Tuesday, January 26, 2010

Series of Events (and Thoughts)

This narrative directly from my mind happened at 6:45. I had just gotten out of the shower, and was in my room:


Hm, I like showers. Feeling clean is always good. Ooh, I still have that set of brushes I was given...sometime...a while ago...from somebody...anyways, I should see if my hair's getting long enough to use any of them...

*cell phone buzzes*

(excited) Oh, text from Ken?...No, call from Rachel Flatts, probably to give me another clinic...but my schedule's in the kitchen and I'm wearing...oh right, nothing. I'll just slip on my housecoat...which is also in the kitchen because Mom washed it today. Damn. (trying think quickly while phone continues to ring) I could let her leave a message and call her back...but I have my towel, and only my Dad is home...the most he'd see is a bit of leg...as long as I can actually wrap my towel around myself properly...okay, just get it.

*answers cell phone*


"Hi, can I speak to Robyn?"

(trying to wrap towel around herself without dropping cell phone) "Speaking."

"Hi Robyn, it's Rachel, I was wondering if you could do a clinic on February 5th?"

"Hold on, let me just go get my day timer..."


It just so happened that my towel was in fact covering just barely past my waist, but nobody was actually in the kitchen or living room when I went out, so it was all okay. This all has very little purpose, but I just found the situation and my accompanying thoughts amusing.


"I generally don't like squishy things."

Sunday, January 17, 2010

A Clean Slate (Not)

Thanks to a lovely post from Mr. Lady, a blogger who's writing I absolutely love, I have decided to keep going with this blog. It's been with me through a lot, and I know I'm not always completely loyal (see: last few months) but somehow or other I always find myself coming back to it.

This next little bit is for my family. We recently went through a tough time because my grandparent decided to sell their place, and go find the endless adventures waiting for them. Good for them, I know, and we're all proud of them.

Now, this may not seem like it should cause such a tough time, as I'm making out. But if you're thinking that right now, it shows that you don't know that house. You don't know that place. And you don't know my family.

My grandparents, with the help of their kids (my dad, aunts, and uncles) built that house. That it itself makes it very special, especially for my dad's side of the family.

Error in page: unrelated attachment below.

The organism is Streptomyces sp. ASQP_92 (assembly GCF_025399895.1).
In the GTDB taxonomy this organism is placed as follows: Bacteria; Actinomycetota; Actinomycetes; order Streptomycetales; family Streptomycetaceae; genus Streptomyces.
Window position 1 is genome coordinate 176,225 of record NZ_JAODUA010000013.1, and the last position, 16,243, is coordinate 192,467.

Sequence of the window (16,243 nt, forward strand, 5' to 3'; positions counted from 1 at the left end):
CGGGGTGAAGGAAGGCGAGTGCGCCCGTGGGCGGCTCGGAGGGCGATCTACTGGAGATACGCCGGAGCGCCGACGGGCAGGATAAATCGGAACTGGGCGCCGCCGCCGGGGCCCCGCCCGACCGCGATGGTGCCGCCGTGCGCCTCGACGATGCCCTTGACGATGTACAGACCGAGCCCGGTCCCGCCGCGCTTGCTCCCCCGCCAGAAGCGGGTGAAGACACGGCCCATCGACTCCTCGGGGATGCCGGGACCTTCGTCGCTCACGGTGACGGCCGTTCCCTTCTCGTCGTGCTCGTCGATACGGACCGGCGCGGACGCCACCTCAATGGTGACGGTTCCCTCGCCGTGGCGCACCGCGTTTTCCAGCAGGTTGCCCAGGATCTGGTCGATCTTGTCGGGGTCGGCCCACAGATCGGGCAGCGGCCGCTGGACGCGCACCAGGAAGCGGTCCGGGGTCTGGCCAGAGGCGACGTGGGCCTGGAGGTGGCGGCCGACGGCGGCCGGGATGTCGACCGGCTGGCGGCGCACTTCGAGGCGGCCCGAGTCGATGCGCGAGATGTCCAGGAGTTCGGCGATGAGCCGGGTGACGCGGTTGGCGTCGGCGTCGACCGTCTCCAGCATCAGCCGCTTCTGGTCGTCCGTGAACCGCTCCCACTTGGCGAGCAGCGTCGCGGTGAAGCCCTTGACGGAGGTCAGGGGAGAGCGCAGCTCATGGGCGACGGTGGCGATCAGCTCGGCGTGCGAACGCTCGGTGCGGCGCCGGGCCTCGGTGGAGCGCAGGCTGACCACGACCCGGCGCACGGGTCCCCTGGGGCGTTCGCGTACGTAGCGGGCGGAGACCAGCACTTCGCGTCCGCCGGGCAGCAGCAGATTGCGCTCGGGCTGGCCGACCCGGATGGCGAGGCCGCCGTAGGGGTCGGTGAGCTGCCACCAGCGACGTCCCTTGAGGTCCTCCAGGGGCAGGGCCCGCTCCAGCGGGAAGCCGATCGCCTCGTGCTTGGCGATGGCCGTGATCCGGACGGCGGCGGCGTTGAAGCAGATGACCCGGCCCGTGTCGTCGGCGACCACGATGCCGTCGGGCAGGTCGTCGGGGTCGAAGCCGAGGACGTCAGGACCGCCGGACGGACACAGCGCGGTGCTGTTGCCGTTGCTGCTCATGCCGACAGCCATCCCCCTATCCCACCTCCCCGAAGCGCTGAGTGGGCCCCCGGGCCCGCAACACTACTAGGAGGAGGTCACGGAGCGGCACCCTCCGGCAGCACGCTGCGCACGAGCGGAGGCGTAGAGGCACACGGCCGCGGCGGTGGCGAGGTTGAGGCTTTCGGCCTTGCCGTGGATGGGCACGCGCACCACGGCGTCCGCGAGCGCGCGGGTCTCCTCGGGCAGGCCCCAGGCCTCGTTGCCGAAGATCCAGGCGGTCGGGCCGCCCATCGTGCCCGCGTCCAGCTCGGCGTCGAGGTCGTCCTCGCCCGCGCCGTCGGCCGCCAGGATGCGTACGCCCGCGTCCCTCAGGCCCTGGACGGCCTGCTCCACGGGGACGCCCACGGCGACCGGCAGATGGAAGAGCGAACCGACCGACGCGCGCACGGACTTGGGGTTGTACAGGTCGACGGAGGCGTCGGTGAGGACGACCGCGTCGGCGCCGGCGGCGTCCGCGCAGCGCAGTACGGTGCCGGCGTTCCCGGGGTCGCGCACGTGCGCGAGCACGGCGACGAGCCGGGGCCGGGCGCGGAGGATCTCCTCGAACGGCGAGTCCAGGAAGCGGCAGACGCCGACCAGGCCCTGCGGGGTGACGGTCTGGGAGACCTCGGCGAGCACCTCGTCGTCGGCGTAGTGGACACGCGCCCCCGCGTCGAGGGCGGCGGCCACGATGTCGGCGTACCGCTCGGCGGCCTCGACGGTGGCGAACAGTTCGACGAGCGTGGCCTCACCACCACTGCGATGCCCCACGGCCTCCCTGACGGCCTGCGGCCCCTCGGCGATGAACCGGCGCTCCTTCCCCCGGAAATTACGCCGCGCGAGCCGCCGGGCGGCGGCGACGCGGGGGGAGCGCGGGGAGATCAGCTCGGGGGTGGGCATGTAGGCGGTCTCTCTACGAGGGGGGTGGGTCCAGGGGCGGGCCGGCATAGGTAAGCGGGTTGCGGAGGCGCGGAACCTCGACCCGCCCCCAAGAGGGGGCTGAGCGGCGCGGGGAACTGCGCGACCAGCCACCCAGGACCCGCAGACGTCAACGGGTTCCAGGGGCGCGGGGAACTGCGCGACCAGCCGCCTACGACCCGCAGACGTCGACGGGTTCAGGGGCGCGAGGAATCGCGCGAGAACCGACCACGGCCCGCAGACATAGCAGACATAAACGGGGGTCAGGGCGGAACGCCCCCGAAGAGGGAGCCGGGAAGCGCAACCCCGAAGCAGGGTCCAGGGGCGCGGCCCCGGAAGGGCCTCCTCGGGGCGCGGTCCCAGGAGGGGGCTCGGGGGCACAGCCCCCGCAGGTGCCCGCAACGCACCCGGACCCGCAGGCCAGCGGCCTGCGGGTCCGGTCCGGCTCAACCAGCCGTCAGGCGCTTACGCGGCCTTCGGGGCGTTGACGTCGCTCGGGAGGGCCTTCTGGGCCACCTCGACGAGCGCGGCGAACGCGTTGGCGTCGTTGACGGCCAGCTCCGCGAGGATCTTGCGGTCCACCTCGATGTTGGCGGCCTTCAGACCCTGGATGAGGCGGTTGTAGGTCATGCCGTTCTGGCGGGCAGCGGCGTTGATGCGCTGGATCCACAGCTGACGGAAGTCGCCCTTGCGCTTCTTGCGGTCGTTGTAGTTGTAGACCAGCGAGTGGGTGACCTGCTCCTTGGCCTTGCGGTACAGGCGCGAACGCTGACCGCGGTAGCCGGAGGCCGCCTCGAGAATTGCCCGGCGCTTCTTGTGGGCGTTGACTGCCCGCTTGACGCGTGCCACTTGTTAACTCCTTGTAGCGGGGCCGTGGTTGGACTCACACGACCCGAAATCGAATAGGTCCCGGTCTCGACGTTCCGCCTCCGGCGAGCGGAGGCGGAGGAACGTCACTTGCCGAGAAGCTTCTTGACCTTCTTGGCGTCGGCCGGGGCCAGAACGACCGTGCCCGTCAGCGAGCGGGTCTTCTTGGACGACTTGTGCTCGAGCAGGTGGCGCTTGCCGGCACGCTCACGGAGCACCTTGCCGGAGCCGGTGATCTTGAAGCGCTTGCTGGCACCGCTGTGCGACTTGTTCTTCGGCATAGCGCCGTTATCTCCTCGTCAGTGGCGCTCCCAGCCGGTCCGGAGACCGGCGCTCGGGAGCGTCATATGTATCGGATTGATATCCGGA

This house sat on the edge of a small cliff, looking over the river. During the day, we'd moo to the cows on the other side, and during the night, we'd howl to the coyotes. Grandpa always took care of the fields, and more than once we got to see a deer, or moose walking through them.

A trip to the farm was always a cause for excitement. The farm seemed to offer an escape from everyday life. School, work, stress...it all seemed to disappear at the farm.

I'm sure everybody has a special place like this. Where only good memories exist. Think of your special place, and you'll know what the farm was like for us.

The fact that my grandparents were selling the place hit everybody a little differently. I think the grandchildren were hit the hardest. That was grandma and grandpa's place. How could it be any other way?

I'm proud to say I was very strong through the whole thing. I talked about how awesome and fun this will be for grandma and grandpa. I agreed with all their reasons for selling and moving. I didn't get to go help them move out, but I happily looked the pictures and laughed at the more ridiculous ones.

But here's my secret: On my very last visit to the farm, I got up in the night, very quietly. I went to the sun kitchen and looked at the trees, and smelled the summer air, warm even in the middle of the night. I looked out the window to the bird feeder that grandma dutifully filled for the birds. And I cried. I cried because this place was our place. We were the ones who had filled it with life, with laughter, and with love. This place didn't belong to anybody else. It couldn't belong to anybody else. Nobody else would ever be able to love this place like we have.

That was my own, private goodbye to the farm. I was fine in the morning, I was fine when we were leaving. I had said my goodbye, just like everybody else.

But last night, Ken took me out of the city, in between all the little towns of Chestemere and Langdon. Out to a spot on the highway where there were no houses and no street lights. Only the occasional car. And he stopped the car, and we got out. And I looked up.

I almost lost it right there, because the stars looked exactly like they always had the farm, with no light to scare them away. And I suddenly missed it all over again, and starting wishing I had gone up there more often, if for nothing more than to just lay in the field to watch the stars.

I thought I'd done very well in saying goodbye to the farm.

But now I realize that maybe, in little bits and pieces, saying goodbye will take a lot longer than I thought.


Friday, January 08, 2010


So, if you hadn't noticed, I'm apparently a little bored with this blog. I love this blog, and I know I've put a lot into it, but I still feel a little bored with it.

Now, the problem is that I still want another way to...I don't know, express myself, tell my story...show the world my crazy life...something like that. I still want a way to do that...and I can't think of how.

I'd love to get into the webcomic scene...but I can't draw.

Video blogging has occurred to me. That one's still posted on the drawing board.

In general, other ways of writing, other styles of blogging have occurred to me, all on the drawing board.

But I'm still undecided.

Opinions, ideas?